Creating a new Napkin function

For this demo, we will only need a single Python module to perform HTTP requests. We choose requests as our HTTP library.

To add a module to your dev environment you simply click on the Modules tab, search the module “requests”, and click the Download icon:

Installing a Python module to Napkin

5. Send custom responses to Slack

Let’s write some code now. First, you want to be able to send a message to the Slack API in the form of a HTTP request, using the requests library we just installed.

As you saw in step 3, we need 3 variables―a bot token, the API endpoint, and a message to send:

slackbot_token = "<Your Slackbot Token>"
url = ''
message = "sent from Napkin"

And then you combine all these elements in a HTTP POST request:

import requests
slackbot_token = "<Your Slackbot Token>"
url = ''
message = "sent from Napkin"
"Authorization": "Bearer " + slackbot_token
"channel": "general",
"text": message

The authentication token needs to be sent in an Authorization header, and we add a “Content-type” header to tell Slack the HTTP request contains JSON data. According to the Slack API documentation, you need two JSON fields: a channel defined by a name or an identification number, and a text.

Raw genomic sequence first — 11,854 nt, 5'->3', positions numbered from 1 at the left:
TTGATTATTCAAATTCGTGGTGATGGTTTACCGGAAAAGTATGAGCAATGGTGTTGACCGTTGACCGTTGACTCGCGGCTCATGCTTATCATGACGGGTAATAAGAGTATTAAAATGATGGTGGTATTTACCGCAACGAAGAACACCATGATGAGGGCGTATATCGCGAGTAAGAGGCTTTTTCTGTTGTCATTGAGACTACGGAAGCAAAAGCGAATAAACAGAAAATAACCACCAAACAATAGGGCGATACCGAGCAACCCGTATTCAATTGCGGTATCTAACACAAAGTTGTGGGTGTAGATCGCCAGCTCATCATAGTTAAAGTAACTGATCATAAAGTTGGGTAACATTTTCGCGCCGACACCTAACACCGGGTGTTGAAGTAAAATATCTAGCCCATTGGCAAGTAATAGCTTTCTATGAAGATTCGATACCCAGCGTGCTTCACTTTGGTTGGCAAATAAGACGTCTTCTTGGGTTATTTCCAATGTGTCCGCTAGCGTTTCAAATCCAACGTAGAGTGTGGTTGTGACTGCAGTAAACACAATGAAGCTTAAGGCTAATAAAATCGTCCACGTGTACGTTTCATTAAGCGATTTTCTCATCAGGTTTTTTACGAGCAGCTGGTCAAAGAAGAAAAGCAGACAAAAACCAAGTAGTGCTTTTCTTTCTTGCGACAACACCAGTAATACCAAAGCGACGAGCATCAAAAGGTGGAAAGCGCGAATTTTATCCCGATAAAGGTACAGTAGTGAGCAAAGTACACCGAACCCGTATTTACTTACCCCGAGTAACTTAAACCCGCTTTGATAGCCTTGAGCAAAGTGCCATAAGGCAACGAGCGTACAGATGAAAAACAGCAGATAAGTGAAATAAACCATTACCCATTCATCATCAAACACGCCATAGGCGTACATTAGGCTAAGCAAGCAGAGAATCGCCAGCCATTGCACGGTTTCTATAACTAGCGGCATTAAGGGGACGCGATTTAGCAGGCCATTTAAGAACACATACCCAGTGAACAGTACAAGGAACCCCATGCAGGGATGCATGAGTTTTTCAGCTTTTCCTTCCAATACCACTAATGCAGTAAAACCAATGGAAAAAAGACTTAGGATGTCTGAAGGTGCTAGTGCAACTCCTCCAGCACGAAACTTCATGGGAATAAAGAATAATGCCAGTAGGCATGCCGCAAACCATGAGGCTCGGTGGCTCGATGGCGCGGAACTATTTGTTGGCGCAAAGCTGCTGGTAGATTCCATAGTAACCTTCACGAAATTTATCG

With your current app scopes, the slackbot needs to be added to the channel to be able to send a message. Fortunately, you already added Hourly Reminder to the general channel in step 2.

You can test the function in Napkin by clicking the Run button in the top right corner of the screen. You obtain the same result:

Slack message sent from Napkin

6. Write the business logic

A reminder message should be sent every hour, so let’s make sure our bot works as expected by displaying the time of the day along with the message “Remember to drink water”.

First, import Python's “datetime” library to get the current date and time:

from datetime import datetime
now ="%d/%m/%Y %H:%M:%S")
message = "It's " + now + ", remember to drink water."

The now variable is simply the current datetime in a string data type following the format Day/Month/Year Hour:Minute:Second. The final message is a concatenated text containing the now variable.

And we obtain:

Adding a datetime to the Slack message

Except for a timezone difference between Slack and our server, all is well. You can fix that by using Slack’s API endpoint, which contains info regarding the user’s timezone, but this is out of the scope of this article.